My main job is directing a program that supports undergraduate research and creative projects. Personally, I define research very broadly–simply “creating new knowledge.” But it is indeed hard to compare creative activities with research. Some folks, like composer John Croft, would argue that the two practices shouldn’t be compared at all (“Composition is not research”).
This post is not a rebuttal of Croft–he raises excellent points about the “category error” of composition as research, such as forcing composers to write grant proposals with research-like terms. But I think there are more parallels in the process than perhaps he might accept. What I will attempt to do in this post is demonstrate how a creative act like composition can be considered research. I’ll use my toy piano piece hammers as an example, and walk through its creation through the lens of a scientific paper.
Research projects generally begin with a “research question.” This is a specific, narrow, and testable question. Instead of “How can we help kids learn better” it could be something like “how many images can children ages 8-10 recall after completing this activity?”
In my case, the question starts as simply as “What if I wrote a piece for toy piano?” Right there, I have constraints and parameters decided for me. What is the range of the instrument? How many timbres can I eke out of it? How long will this piece last? And even further: “What if I wrote a piece for toy piano that emphasized the mechanical noises of the instrument?”
In research, a “literature review” is both a process and a section of a paper. The process is learning as much as one can about the narrow topic they’re exploring. The aim is to find an even narrower question that hasn’t been studied.
So of course, a literature review for music starts with: What music exists for toy piano?
Before composing hammers, I had performed John Cage’s Music for Amplified Toy Pianos, and I had studied the music of Phyllis Chen and Karlheinz Essl for my dissertation. I did not seek out to intimately know every piece for the instrument, but I was familiar with many of them. I was of course familiar with its use in pop music and horror soundtracks, and the tropes and associations they elicit.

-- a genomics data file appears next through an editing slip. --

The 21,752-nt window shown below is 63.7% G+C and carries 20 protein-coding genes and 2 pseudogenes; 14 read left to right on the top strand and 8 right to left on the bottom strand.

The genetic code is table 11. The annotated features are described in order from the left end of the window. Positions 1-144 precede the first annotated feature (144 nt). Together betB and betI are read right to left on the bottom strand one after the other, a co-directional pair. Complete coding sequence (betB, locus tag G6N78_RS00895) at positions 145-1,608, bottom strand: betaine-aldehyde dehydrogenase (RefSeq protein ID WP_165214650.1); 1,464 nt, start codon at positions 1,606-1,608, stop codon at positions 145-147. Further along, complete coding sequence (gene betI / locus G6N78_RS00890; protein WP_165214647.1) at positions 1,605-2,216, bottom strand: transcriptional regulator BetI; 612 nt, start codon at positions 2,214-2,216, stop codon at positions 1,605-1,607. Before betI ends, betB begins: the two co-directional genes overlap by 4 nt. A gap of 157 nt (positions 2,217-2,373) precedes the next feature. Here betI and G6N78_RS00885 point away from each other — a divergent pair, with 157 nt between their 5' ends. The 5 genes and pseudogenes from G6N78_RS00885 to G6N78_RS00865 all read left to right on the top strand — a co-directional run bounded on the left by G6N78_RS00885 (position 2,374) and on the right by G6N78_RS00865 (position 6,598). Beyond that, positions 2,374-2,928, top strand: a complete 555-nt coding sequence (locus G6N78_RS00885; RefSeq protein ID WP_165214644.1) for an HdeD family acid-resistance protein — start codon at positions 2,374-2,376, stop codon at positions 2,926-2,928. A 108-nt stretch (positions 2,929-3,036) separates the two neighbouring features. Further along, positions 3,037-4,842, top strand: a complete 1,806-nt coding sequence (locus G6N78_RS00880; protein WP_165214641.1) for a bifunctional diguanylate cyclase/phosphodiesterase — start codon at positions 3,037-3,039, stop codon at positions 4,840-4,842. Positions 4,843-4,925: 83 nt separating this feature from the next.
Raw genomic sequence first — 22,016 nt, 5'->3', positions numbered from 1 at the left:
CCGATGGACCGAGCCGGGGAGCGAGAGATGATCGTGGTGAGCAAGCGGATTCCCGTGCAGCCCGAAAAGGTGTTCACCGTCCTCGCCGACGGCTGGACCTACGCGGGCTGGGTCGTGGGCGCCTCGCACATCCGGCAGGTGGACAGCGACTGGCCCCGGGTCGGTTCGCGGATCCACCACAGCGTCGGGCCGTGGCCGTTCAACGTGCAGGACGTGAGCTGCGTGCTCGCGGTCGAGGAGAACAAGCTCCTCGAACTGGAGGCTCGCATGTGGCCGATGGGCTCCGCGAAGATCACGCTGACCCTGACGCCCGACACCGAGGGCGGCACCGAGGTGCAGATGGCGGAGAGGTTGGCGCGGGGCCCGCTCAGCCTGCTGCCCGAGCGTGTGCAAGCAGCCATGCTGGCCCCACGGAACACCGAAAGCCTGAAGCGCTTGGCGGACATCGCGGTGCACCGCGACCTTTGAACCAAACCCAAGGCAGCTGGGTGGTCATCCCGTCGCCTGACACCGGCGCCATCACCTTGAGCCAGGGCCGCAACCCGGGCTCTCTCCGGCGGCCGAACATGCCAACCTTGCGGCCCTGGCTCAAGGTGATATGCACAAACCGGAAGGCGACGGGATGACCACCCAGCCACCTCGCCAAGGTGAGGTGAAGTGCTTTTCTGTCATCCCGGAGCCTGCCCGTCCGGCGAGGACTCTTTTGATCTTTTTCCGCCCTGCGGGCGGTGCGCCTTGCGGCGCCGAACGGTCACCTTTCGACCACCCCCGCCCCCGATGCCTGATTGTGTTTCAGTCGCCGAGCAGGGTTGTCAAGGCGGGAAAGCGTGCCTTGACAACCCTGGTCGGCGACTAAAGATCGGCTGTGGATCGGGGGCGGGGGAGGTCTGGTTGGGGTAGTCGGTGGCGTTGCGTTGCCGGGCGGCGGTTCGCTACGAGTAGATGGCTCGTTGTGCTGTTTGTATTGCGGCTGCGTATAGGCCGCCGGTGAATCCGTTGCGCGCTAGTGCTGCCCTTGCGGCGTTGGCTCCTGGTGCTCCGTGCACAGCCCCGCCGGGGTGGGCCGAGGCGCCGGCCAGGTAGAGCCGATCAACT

Some composers have methods and processes they follow, and others are more intuitive. Either way, they need to decide how they will write. For hammers, I first started with the constraints of instrument: it is 2 octaves, has one basic timbre, and the keys are naturally noisy. It’s a small instrument, but it’s not a subtle one.
For the pitch, I constrained myself even further, deciding to use only the “white” keys. But I also explored other noises I could make with the instrument by hitting the sides or flipping the keys upward. By improvising on the toy piano, I eventually wrote three main ideas: a G mixolydian triumphant fanfare, an F lydian “moto perpetuo” idea, and a “crackling” idea where the performer plays a light tremolo on the keys.
In a scientific paper, there is usually a “results” section, which is sometimes distinct from the discussion or conclusion. If separate, “results” is usually raw data. For a composer, the result could simply be the piece. Any reflections or commentary could be a discussion or conclusion.
Here is the result of hammers:
Reflection and discussion of one’s work is where I think we can best align with traditional research. Here are some reflections I’ve had on this piece over the years:
Reflection on the piece
- I hoped to make a serious, substantial piece for the toy piano – succeeded
- I hoped to eschew “cuteness” usually ascribed to the toy piano – succeeded
- I accepted the irony of the instrument by writing the big fanfare
As creative types we often like to say that we only need to please ourselves. But if other people like your piece, you know it works on some level. What was the reaction from performers and audiences?
Fortunately this piece has had multiple performances and recordings to compare. It has been played around the US as well as Brazil, Spain, and Russia (perhaps more–composers aren’t always informed about such things). This shows some evidence of the piece being successful (as I did not pay or coerce these performers, they chose to play it!).
“In conclusion,” this successfully responded to the question “would a piece for toy piano be good if it emphasized mechanical noises and used an ironic fanfare gesture?”